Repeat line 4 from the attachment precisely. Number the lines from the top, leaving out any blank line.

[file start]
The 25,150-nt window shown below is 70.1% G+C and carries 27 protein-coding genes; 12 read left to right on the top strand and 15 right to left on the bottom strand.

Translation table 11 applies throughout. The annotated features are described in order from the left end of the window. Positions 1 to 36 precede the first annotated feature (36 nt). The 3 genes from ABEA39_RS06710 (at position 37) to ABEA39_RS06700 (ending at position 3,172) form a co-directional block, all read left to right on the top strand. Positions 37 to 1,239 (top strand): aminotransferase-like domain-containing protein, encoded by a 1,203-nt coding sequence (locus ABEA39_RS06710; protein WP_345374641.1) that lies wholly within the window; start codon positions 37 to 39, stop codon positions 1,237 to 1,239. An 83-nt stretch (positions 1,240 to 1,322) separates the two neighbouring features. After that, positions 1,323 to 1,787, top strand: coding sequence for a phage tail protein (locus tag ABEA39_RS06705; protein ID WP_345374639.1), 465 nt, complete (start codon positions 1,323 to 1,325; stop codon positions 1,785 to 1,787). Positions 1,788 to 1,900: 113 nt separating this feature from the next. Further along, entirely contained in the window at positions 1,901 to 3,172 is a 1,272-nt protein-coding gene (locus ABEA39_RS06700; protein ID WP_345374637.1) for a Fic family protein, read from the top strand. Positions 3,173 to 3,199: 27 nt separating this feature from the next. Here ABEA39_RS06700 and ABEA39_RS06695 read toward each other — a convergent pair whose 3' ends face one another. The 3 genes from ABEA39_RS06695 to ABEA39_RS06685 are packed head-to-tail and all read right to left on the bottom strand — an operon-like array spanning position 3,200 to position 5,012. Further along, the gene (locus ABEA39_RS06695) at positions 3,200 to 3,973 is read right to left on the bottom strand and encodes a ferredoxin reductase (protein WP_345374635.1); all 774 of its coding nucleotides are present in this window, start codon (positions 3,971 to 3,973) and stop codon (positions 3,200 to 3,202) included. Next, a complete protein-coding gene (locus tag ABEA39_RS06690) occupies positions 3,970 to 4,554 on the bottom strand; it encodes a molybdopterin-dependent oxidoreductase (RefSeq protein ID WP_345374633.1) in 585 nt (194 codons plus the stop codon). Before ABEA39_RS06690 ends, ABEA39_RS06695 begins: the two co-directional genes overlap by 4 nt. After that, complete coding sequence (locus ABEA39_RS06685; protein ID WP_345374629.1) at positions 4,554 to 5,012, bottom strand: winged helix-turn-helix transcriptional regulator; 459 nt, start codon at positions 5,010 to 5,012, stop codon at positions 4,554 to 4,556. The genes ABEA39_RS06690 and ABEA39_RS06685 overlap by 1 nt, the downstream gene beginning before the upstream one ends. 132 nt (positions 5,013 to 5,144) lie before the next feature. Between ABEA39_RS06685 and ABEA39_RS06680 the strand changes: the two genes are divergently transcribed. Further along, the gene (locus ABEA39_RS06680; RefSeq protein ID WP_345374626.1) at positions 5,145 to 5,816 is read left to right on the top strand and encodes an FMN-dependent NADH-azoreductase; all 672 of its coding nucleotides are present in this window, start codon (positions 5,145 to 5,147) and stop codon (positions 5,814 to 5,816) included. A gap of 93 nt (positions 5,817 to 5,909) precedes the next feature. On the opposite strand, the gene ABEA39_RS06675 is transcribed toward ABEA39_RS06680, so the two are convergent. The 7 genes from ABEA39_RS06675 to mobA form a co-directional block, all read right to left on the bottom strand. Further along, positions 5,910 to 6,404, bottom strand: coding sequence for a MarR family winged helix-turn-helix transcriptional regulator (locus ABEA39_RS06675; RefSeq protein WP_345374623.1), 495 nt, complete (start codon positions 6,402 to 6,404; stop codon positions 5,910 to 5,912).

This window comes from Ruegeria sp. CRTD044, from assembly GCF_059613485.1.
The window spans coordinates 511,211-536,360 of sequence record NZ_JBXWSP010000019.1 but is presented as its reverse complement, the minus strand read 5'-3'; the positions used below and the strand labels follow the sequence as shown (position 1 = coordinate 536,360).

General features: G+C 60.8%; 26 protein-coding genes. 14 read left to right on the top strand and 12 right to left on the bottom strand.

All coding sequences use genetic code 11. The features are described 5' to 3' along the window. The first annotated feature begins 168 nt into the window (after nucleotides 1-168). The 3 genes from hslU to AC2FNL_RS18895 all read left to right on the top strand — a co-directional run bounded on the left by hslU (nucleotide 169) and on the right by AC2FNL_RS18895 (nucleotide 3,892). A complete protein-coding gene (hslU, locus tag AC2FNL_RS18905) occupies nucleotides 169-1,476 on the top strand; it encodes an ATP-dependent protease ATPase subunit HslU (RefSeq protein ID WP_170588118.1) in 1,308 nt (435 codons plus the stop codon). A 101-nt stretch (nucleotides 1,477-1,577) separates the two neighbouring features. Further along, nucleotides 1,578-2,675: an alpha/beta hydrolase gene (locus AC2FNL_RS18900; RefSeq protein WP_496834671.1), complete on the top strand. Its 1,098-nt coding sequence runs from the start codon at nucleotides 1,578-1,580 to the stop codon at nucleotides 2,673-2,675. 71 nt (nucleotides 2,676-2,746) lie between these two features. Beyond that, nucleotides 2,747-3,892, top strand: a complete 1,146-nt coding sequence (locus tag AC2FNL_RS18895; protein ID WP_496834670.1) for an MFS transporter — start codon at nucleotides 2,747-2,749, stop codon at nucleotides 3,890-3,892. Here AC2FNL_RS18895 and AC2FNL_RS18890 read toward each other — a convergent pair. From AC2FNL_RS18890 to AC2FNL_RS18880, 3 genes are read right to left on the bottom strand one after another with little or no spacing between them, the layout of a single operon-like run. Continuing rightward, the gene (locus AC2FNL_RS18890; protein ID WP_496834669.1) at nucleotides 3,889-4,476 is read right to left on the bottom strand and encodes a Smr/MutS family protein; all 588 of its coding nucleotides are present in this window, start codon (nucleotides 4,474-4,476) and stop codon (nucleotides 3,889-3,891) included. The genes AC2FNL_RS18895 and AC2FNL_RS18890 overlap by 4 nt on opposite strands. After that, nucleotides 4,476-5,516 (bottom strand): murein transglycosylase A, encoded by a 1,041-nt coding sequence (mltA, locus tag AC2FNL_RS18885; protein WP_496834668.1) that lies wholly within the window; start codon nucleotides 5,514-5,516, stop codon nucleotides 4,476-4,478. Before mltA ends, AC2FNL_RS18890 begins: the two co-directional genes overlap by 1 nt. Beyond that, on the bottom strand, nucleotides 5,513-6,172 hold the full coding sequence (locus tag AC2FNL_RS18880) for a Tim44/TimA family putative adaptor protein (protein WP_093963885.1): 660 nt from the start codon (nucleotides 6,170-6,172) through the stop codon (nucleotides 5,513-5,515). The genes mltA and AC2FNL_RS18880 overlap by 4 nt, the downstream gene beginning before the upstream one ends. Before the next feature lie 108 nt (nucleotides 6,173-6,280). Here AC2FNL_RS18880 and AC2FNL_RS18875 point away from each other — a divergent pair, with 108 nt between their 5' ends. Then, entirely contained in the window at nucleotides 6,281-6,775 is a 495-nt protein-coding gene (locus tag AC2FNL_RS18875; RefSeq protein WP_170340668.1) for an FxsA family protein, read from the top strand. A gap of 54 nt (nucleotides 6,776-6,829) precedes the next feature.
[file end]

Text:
The window spans coordinates 511,211-536,360 of sequence record NZ_JBXWSP010000019.1 but is presented as its reverse complement, the minus strand read 5'-3'; the positions used below and the strand labels follow the sequence as shown (position 1 = coordinate 536,360).